Volume is key to hake industry
THE opinion held in some quarters that the fishing industry is neither transformed nor socially inclusive is predicated on the misconception that it serves only a few in the South African economy and that fragmentation of the industry (allocating rights to more companies) would be beneficial to all those who have been historically marginalised.
The deep-sea trawl fishery for hake is SA’s most valuable commercial fishery. With annual sales of R5bn, it is a beacon for the performance and sustainability of a commercial fishery in a rapidly changing world.
As the fishery continues to perform well in an international environment, where it constitutes only 2% of global whitefish catch, there is a view that the industry requires restructuring to share its successes with the rest of SA.
What is absent from such positions is the real state of the fishery and its beneficial impact on the communities in which it operates and on the South African economy as a whole.
Since the mid-1990s, the industry has undergone a certain degree of restructuring, either on a racial transformation basis or increased general participation basis, in the form of more rights-holders introduced at every reallocation period.
Structural change has been good for the industry, which is more competitive today than ever before.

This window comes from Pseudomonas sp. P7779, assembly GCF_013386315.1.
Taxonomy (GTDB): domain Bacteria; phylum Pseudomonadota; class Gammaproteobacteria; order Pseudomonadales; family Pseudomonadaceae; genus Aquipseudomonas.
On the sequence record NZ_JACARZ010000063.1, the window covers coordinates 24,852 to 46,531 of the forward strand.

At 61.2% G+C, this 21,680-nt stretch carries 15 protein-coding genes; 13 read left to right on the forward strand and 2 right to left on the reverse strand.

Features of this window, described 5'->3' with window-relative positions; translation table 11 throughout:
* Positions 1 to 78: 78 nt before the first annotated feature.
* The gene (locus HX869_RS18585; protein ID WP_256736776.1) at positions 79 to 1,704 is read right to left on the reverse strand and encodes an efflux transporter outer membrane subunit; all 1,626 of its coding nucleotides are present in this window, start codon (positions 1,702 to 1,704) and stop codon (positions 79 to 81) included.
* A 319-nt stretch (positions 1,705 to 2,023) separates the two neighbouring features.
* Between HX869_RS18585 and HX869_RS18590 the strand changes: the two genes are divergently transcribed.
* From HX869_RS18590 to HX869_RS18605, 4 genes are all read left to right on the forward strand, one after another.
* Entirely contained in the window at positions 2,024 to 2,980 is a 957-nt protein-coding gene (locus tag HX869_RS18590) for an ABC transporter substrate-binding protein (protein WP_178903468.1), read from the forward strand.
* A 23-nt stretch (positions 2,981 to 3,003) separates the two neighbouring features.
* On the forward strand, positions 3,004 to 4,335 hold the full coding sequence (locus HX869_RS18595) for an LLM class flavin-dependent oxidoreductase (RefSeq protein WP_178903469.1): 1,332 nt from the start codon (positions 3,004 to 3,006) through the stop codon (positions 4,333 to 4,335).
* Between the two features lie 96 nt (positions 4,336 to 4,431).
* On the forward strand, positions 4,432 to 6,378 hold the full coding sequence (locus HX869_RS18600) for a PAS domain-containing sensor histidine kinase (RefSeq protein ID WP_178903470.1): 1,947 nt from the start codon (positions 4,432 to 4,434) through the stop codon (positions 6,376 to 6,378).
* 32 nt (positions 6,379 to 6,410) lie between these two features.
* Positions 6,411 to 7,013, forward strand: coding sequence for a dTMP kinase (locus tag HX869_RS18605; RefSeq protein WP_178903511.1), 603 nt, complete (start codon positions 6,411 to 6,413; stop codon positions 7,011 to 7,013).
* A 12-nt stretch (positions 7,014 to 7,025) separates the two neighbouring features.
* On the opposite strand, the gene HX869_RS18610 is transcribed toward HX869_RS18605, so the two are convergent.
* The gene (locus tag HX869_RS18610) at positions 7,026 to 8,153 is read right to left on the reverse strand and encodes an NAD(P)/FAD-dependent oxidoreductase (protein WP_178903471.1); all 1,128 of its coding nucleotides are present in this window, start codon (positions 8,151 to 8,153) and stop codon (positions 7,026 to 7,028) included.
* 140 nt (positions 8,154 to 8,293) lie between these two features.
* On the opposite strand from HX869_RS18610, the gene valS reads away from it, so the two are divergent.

Over the past 10 years, trawling companies have expanded markets for South African hake and they are now supplying some of the most sophisticated markets in the northern hemisphere.
This has been made possible largely on the strength of the certification of the industry by the Marine Stewardship Council, the world’s leading certification body for sustainable, wild-caught fish.
As a result of its success, the industry has the rare distinction of providing quality, sustainable jobs, wealth creation through share schemes, other employee benefits and training to 7,050 people in coastal towns and cities where economic opportunities are often scarce.
Underlying the statements that advocate the further fragmentation of the industry is the assumption that giving more companies access to the deep-sea trawl fishery will create opportunities for small-and medium-sized businesses and result in long-term benefits for the fishery and the country.